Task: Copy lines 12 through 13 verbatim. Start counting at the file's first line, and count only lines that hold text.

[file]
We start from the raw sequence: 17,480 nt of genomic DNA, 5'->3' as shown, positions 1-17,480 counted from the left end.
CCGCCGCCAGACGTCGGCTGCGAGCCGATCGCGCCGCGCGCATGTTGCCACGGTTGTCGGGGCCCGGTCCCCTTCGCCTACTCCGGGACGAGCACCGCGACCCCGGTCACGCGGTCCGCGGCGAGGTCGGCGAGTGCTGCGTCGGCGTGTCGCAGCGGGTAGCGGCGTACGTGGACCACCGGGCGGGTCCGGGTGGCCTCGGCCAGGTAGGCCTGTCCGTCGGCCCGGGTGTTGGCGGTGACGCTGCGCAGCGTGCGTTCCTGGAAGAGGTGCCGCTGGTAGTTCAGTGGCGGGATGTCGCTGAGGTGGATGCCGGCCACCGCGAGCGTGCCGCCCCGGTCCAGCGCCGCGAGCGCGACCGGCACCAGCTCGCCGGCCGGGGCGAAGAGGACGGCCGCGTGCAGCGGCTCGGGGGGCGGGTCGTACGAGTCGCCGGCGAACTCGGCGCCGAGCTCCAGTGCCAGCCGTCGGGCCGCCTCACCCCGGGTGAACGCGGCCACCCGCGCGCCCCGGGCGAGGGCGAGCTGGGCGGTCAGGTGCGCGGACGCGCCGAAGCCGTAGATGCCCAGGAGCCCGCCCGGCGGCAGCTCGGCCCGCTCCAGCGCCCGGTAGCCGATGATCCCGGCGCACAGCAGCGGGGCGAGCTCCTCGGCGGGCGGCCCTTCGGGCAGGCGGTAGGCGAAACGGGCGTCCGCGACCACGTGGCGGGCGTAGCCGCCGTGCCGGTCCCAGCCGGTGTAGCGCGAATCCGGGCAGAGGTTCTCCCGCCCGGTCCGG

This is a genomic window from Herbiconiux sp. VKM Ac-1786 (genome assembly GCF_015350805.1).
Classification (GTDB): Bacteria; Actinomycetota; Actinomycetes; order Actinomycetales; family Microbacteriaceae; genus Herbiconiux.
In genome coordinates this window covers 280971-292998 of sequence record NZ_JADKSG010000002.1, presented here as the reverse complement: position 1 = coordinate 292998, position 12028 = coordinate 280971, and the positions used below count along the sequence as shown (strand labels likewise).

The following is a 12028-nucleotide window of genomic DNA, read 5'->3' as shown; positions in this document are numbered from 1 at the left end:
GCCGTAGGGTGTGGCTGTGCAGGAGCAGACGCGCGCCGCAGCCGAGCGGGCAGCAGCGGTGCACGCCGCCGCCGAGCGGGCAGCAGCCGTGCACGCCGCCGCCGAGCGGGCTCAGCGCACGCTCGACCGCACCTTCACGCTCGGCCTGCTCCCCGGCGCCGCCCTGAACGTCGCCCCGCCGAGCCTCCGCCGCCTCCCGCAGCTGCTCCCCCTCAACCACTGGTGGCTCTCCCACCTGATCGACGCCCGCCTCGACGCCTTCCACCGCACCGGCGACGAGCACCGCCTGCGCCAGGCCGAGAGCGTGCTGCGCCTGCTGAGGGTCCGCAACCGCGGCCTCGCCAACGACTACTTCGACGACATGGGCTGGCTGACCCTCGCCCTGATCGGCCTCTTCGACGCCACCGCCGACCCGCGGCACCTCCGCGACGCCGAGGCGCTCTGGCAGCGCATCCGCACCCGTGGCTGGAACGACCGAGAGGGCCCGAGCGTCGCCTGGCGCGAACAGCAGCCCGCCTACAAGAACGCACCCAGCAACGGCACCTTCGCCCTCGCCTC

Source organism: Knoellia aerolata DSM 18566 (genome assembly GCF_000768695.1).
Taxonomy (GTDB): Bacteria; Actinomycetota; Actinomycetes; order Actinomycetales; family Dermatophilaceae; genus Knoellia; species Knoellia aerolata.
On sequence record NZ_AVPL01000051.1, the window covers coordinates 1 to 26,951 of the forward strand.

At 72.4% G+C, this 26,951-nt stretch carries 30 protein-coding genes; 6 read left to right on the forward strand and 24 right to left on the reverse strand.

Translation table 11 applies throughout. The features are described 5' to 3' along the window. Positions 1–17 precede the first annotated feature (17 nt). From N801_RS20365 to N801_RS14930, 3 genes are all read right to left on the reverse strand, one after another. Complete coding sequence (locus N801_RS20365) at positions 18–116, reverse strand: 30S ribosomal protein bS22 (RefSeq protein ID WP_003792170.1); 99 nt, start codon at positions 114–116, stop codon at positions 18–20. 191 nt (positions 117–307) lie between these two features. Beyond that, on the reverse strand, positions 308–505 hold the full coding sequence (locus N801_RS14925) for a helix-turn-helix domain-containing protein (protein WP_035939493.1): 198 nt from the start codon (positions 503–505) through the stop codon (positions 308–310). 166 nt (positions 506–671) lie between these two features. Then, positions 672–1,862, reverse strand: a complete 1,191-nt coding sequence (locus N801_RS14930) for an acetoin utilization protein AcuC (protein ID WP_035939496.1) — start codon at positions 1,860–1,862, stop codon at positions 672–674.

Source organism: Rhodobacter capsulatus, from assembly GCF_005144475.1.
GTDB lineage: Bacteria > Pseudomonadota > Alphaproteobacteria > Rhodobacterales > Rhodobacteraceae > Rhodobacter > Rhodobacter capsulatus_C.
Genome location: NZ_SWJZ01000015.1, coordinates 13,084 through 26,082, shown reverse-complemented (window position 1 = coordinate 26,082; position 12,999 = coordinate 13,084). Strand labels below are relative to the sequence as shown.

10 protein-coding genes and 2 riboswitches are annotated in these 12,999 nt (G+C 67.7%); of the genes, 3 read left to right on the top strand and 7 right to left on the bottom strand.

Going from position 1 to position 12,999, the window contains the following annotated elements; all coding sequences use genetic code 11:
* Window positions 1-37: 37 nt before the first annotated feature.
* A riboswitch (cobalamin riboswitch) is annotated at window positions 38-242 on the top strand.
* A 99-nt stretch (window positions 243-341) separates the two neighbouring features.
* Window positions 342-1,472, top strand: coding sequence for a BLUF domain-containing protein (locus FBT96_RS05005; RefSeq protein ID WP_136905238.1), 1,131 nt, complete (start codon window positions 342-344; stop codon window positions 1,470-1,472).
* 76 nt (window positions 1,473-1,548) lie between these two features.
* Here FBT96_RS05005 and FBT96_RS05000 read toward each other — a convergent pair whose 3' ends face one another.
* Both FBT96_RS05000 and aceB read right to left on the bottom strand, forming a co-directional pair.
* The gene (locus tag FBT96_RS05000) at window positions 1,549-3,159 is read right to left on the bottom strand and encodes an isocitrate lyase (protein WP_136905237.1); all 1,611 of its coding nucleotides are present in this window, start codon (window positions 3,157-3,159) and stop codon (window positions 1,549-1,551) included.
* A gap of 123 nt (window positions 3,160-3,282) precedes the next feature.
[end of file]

Translation table 11 applies throughout. The features are described 5' to 3' along the window. Positions 1–17 precede the first annotated feature (17 nt). From N801_RS20365 to N801_RS14930, 3 genes are all read right to left on the reverse strand, one after another. Complete coding sequence (locus N801_RS20365) at positions 18–116, reverse strand: 30S ribosomal protein bS22 (RefSeq protein ID WP_003792170.1); 99 nt, start codon at positions 114–116, stop codon at positions 18–20. 191 nt (positions 117–307) lie between these two features. Beyond that, on the reverse strand, positions 308–505 hold the full coding sequence (locus N801_RS14925) for a helix-turn-helix domain-containing protein (protein WP_035939493.1): 198 nt from the start codon (positions 503–505) through the stop codon (positions 308–310). 166 nt (positions 506–671) lie between these two features. Then, positions 672–1,862, reverse strand: a complete 1,191-nt coding sequence (locus N801_RS14930) for an acetoin utilization protein AcuC (protein ID WP_035939496.1) — start codon at positions 1,860–1,862, stop codon at positions 672–674.

Source organism: Rhodobacter capsulatus, from assembly GCF_005144475.1.